By Lisa Marklinger
Warner Bros. Records
Sitting back to articulate the adoration, admiration (and, let’s face it, addiction) of a group celebrating 20 years in the rap game without coming across as ineloquent or trite is an ambitious task. With six studio albums as a collective, countless accolades, solo works (upwards of 30), compilations (19), not to mention their Wu-Affiliates (a.k.a. Killa Beez and Wu Fam), the list of musical furnishings is mazy, to put it mildly. A person’s compulsion for Wu-Tang Clan could easily spread like a disease.
Every fan has a story: the sterling moment when they fell in love. Maybe you had a revelation to “A Better Tomorrow” while sitting freshly baked and cognitive on the floor of your hotboxed bathroom. Or perhaps you drove around with your friend in his mother’s Toyota Previa drinking Coke Slurpees (a dollop of Lime Crush on top, when available) studded with sour gummy candies, doing complete captain’s chair gangsta-leans with “Triumph” blasting on the player. It’s even totally believable that you were once an alabaster blonde girl drivin’ your hoopdie 80 km/h in a 50 zone, bumpin’ Wu-Tang, dressed like you woke up in a Dumpster. Whoever and wherever you were, and whatever laws you were breaking at the time, somehow you and The Wu became informally acquainted.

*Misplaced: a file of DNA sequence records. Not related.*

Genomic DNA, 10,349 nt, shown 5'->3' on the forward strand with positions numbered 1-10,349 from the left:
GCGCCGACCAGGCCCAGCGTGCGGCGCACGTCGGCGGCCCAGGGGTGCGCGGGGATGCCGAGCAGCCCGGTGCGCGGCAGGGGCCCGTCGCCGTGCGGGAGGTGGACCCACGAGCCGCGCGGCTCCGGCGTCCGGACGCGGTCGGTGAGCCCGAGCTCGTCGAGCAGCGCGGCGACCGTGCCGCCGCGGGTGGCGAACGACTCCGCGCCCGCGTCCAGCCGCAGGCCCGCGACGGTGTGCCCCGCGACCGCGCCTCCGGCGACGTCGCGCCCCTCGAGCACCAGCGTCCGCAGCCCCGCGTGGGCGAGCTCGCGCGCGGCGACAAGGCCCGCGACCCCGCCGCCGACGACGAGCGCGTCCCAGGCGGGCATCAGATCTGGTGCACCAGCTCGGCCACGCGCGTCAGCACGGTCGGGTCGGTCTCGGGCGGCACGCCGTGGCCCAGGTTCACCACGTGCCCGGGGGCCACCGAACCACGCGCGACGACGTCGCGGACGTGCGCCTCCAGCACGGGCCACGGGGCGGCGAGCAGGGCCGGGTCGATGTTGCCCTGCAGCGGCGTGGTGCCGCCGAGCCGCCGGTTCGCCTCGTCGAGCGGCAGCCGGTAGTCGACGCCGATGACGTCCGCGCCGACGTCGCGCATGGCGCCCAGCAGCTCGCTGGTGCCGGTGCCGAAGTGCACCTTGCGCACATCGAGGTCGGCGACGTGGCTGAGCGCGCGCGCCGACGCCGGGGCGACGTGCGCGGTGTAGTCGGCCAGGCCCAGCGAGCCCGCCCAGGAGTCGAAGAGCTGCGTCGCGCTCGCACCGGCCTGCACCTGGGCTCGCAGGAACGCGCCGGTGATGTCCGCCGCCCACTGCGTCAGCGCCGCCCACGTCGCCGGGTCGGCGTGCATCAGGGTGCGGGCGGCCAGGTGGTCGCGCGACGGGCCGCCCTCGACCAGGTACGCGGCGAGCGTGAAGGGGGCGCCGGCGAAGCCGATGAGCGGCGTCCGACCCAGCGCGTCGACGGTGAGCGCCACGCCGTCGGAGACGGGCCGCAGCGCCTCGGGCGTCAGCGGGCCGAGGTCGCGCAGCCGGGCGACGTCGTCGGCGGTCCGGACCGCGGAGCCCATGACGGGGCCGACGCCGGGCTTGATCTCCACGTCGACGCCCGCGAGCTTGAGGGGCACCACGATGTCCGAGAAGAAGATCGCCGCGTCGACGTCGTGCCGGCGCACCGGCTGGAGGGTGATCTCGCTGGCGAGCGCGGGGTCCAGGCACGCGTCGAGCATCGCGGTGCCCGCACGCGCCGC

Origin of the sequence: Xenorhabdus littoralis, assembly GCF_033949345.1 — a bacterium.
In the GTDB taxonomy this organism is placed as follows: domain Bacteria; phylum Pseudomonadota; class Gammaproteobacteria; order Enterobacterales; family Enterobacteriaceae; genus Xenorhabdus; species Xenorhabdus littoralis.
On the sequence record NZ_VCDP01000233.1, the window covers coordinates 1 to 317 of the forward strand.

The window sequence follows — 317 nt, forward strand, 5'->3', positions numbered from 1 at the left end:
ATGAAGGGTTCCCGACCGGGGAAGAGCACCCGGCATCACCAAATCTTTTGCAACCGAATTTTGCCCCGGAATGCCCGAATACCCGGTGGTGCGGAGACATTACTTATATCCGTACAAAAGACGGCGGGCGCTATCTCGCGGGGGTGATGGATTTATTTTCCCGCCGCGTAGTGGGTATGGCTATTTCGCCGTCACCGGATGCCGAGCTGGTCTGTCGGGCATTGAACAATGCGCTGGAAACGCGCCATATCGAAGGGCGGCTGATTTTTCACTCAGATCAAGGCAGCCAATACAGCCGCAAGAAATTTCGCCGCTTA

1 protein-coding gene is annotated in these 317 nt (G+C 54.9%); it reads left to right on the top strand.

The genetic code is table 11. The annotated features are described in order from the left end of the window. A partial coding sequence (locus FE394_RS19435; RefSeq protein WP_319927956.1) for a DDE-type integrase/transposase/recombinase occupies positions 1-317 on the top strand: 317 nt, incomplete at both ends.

For many, that introduction came with their second full-length Forever (1997). The consummate double album was so profoundly belligerent, scientifically spiritual, self-reflective and socially aware that it still tops Billboard lists as one of the best hip-hop albums of all time. Fast forward 17 years, three albums, and ample personal drama later, and we arrive at their first joint in seven years, A Better Tomorrow. Finally emerging as a souvenir to salute their range of triumphs, it undoubtedly suffers from a few afflictions.